The Best Dog Food for Dogs With Struvite Bladder Stones

Written by mayankj
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The Best Dog Food for Dogs With Struvite Bladder Stones
Dogs who develop struvite bladder stones need a special diet to break up the stones. (Jupiterimages/Goodshoot/Getty Images)

Dogs who have struvite bladder stones are suffering from a pH imbalance in the body as well as high levels of phosphorus, magnesium and protein. The dog foods which are designed to help dogs with the bladder stones have lower levels of the problem minerals while also helping to raise the pH levels of the dog's urine. The best dog food for any particular dog will vary depending on the dog and the dog's health.

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S/D Foods

Dog foods which are labelled as "s/d" are an option for dogs with struvite bladder stones. This type of dog food has lower levels of the three problem minerals. The food is not only effective on breaking up the stones, but also in preventing further development of bladder stones later. The s/d foods are among the common options suggested by vets for many dogs because they help raise acidity in the urine while lowering the problem minerals. Dr. Foster and Dr. Smith, the vets on the website Pet Education, note that S/D foods are not appropriate for dogs who have heart failure or kidney disease due to the salt levels. These foods are eaten for about 60 to 150 days, depending on the dog.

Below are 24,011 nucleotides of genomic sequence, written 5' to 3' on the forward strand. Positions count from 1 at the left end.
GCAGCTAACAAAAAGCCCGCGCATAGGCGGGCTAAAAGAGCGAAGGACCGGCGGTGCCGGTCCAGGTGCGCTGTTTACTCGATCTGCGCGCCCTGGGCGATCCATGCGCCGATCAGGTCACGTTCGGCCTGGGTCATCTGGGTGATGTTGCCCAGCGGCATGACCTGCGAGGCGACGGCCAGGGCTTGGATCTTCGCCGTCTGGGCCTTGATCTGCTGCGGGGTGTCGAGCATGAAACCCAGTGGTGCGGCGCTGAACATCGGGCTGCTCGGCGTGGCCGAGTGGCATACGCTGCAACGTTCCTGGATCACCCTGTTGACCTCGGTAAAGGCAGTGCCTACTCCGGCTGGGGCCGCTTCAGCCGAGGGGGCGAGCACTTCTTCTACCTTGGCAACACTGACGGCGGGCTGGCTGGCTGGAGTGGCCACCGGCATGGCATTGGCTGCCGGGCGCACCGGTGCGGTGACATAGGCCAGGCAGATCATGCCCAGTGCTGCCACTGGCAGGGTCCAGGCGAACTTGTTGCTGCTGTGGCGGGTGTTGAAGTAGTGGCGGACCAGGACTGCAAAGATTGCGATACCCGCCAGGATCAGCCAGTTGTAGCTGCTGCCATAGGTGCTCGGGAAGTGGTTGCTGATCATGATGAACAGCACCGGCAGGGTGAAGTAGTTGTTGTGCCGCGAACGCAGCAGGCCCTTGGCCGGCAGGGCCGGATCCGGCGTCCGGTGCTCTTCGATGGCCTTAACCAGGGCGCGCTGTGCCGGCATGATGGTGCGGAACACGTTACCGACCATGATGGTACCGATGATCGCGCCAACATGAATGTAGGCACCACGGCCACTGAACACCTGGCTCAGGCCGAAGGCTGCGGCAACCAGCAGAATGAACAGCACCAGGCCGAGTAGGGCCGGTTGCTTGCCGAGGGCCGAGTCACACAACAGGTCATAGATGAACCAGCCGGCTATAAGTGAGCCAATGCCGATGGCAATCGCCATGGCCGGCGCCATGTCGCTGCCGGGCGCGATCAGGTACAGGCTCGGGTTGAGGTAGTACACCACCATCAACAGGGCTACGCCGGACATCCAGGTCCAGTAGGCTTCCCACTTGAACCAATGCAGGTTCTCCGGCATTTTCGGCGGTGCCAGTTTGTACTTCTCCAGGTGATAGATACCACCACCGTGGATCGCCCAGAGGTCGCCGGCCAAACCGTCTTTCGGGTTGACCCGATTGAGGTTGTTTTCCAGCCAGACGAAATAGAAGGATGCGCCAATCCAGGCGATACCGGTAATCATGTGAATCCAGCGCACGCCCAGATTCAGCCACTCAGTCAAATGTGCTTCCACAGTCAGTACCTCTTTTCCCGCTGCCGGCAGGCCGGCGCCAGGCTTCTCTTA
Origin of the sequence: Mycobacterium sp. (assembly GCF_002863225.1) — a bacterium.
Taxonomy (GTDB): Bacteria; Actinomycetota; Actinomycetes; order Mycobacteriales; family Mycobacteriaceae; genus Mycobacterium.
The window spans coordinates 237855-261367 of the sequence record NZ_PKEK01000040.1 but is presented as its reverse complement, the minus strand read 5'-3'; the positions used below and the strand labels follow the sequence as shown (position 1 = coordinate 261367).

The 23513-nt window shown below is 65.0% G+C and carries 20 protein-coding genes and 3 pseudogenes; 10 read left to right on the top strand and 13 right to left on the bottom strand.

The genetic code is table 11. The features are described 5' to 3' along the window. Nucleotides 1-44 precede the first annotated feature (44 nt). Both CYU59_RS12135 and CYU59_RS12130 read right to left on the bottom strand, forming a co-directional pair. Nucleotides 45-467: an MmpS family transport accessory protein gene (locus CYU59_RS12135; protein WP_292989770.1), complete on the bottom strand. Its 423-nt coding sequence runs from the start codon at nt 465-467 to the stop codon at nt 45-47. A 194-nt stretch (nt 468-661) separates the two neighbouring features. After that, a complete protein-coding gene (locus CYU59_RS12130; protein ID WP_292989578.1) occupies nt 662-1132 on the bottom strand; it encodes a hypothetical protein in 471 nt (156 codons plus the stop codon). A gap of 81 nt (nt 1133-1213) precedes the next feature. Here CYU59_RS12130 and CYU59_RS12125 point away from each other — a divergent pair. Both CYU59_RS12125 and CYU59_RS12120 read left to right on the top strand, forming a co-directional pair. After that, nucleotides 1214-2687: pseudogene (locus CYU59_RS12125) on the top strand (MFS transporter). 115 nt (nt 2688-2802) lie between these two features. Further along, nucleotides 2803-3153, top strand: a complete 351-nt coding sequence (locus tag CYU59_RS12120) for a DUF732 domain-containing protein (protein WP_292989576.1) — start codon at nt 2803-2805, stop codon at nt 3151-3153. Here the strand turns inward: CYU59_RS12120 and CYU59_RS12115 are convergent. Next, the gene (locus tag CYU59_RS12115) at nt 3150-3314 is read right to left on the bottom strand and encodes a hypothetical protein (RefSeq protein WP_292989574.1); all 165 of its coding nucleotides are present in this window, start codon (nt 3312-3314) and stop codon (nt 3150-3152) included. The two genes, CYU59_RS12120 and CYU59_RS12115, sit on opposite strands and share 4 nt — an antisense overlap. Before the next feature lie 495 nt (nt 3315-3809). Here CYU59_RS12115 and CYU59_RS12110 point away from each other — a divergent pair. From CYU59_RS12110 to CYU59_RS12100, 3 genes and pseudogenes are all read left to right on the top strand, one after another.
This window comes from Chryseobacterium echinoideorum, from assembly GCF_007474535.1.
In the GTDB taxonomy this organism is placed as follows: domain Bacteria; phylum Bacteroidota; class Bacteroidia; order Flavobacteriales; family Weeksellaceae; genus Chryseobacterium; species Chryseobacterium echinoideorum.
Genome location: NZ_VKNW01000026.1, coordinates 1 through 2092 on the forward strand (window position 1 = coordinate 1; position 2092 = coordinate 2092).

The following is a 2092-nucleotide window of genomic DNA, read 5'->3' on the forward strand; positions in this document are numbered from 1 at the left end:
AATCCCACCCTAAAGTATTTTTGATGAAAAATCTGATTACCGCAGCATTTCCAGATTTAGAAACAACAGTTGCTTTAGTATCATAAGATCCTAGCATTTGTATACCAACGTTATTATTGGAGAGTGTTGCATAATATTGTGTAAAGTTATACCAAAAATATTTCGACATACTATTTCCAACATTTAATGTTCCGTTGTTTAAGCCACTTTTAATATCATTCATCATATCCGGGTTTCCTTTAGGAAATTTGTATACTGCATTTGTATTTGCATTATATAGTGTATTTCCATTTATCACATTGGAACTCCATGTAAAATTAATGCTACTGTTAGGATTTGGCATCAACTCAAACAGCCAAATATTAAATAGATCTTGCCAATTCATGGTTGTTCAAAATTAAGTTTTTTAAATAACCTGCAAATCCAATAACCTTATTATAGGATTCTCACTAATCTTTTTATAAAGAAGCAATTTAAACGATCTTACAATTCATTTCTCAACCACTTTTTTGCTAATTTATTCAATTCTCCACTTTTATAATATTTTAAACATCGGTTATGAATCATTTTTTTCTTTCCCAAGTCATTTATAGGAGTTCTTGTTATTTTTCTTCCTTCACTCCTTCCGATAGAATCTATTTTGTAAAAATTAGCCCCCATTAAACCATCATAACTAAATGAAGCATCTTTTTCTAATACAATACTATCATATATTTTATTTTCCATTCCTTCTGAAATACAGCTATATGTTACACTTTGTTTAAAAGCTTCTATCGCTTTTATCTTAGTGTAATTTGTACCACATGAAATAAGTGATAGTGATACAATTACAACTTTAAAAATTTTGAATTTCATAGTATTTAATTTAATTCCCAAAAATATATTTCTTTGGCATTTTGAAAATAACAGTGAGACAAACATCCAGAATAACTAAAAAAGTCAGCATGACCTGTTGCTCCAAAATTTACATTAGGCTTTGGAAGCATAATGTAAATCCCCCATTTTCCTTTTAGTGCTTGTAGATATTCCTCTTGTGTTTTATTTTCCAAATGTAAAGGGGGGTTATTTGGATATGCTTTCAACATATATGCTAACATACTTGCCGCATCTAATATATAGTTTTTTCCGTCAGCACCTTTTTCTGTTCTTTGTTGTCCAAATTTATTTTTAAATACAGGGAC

C/D or W/D Foods

The c/d or w/d foods are the foods which dogs eat after eating the s/d foods for struvite bladder stones. These are the maintenance foods which help keep the dog from redeveloping the stones while continuing to break up any of the stones which still remain. These foods are more balanced than the s/d foods, making them more appropriate for longer use.

Urinary Acidifiers

The urinary acidifiers are a type of supplement or mineral added to current dog foods to help change the acidity of the dog's urine, which helps break up the stones and stop them from developing further. The urinary acidifiers include options like vitamin C or dl-methionine, according to Dr. Foster and Dr. Smith. These are not taken with the s/d or c/d foods because it can result in dangerous changes to the dog's urinary acidity. Instead, it is taken with the original food the dog eats.

Speciality Foods

Some vets might determine that none of the common options are appropriate for the dog. In this case, a vet prescribes a speciality food, such as a homemade food option which is catered to the needs of the dog. For example, if a dog has heart disease, the vet will not suggest s/d or c/d foods but instead may suggest a different food option or homemade recipe.

Other Considerations

Foods are not the only consideration when it comes to struvite bladder stones, though it is one of the main changes. The dog must also drink plenty of water to help lower the build up of minerals in the bladder.

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